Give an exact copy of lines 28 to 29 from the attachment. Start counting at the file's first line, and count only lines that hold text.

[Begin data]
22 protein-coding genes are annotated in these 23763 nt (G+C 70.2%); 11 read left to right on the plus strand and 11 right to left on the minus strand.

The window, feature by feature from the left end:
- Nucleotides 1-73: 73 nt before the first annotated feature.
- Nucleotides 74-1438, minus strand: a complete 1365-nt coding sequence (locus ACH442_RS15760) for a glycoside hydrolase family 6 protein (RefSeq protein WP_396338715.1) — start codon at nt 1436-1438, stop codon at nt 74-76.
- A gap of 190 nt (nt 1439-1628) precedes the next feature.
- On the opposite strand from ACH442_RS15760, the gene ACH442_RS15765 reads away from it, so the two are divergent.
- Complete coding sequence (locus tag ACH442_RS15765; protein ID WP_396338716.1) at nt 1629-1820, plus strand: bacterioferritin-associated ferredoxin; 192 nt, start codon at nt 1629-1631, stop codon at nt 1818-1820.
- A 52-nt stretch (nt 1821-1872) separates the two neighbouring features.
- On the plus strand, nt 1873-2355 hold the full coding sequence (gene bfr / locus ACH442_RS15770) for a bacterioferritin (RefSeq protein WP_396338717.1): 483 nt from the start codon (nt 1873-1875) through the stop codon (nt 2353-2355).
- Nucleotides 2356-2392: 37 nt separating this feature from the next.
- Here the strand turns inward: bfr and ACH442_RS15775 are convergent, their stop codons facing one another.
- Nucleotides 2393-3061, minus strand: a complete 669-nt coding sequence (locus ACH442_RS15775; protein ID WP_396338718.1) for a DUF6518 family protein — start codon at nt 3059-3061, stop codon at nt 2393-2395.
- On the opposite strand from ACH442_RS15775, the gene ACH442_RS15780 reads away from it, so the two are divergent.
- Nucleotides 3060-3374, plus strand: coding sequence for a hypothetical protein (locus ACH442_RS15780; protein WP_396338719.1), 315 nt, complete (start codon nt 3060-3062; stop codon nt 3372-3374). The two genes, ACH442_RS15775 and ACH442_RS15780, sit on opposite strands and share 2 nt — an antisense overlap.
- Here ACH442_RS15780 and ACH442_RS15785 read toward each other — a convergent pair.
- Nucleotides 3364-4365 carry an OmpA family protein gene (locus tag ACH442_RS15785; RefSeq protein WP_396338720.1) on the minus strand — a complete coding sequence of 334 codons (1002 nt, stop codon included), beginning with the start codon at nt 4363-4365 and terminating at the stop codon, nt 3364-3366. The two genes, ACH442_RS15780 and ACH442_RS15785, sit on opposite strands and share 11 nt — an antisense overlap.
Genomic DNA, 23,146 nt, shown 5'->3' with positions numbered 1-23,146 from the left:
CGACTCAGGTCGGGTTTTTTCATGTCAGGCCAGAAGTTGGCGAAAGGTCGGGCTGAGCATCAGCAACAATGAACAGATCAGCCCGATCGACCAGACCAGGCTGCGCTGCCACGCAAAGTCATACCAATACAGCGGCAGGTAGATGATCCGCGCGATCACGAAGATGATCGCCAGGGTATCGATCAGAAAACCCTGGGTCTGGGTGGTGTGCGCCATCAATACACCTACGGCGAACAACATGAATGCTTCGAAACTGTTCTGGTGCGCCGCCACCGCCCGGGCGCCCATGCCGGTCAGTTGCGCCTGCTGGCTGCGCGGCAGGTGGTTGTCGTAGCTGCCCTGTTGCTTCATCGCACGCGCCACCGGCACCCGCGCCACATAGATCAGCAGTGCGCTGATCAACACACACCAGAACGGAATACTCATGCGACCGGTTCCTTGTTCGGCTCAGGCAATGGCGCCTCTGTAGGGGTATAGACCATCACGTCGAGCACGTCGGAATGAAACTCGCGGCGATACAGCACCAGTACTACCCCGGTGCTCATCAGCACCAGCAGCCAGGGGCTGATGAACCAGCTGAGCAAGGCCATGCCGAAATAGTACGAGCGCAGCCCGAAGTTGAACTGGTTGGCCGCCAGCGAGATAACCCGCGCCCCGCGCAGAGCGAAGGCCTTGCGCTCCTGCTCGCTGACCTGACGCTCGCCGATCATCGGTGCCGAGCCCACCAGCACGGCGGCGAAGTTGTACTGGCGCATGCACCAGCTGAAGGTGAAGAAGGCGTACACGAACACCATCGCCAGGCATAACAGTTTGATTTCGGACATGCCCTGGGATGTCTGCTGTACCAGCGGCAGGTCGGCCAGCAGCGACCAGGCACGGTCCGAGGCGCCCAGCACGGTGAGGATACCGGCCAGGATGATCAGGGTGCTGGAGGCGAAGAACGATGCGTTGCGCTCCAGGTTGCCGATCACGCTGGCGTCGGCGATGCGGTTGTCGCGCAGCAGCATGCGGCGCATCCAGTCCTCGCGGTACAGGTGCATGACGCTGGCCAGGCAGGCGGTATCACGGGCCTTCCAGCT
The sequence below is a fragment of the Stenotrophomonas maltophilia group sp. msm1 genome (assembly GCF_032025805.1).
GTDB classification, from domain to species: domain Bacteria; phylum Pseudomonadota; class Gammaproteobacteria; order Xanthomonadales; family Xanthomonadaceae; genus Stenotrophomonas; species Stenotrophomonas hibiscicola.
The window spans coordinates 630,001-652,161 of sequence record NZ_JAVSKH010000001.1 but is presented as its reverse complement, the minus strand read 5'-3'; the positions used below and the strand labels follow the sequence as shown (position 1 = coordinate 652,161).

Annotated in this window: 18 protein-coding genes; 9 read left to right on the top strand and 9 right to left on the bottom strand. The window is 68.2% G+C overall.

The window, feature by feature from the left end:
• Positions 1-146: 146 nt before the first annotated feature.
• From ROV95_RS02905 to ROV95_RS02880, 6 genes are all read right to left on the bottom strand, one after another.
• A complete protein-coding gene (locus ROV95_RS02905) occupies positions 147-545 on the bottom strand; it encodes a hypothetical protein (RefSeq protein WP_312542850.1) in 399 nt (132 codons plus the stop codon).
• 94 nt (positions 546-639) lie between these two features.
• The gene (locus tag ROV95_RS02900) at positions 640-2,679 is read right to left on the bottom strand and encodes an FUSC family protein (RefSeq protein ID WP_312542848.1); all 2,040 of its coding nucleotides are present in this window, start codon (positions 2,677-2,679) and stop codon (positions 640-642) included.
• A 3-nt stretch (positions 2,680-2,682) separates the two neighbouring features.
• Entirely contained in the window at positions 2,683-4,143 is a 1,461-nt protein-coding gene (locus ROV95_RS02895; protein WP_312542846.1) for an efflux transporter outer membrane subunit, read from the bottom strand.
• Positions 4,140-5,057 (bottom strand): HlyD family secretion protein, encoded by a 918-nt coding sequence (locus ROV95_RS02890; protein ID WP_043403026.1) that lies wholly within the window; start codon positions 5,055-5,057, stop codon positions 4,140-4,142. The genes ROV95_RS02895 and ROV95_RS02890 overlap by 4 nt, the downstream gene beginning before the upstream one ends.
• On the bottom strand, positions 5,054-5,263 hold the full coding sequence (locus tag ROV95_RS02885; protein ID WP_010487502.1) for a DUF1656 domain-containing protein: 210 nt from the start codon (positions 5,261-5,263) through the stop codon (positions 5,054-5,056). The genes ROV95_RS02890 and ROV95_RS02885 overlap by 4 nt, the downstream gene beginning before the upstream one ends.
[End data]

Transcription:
• The gene (locus tag ROV95_RS02900) at positions 640-2,679 is read right to left on the bottom strand and encodes an FUSC family protein (RefSeq protein ID WP_312542848.1); all 2,040 of its coding nucleotides are present in this window, start codon (positions 2,677-2,679) and stop codon (positions 640-642) included.
• A 3-nt stretch (positions 2,680-2,682) separates the two neighbouring features.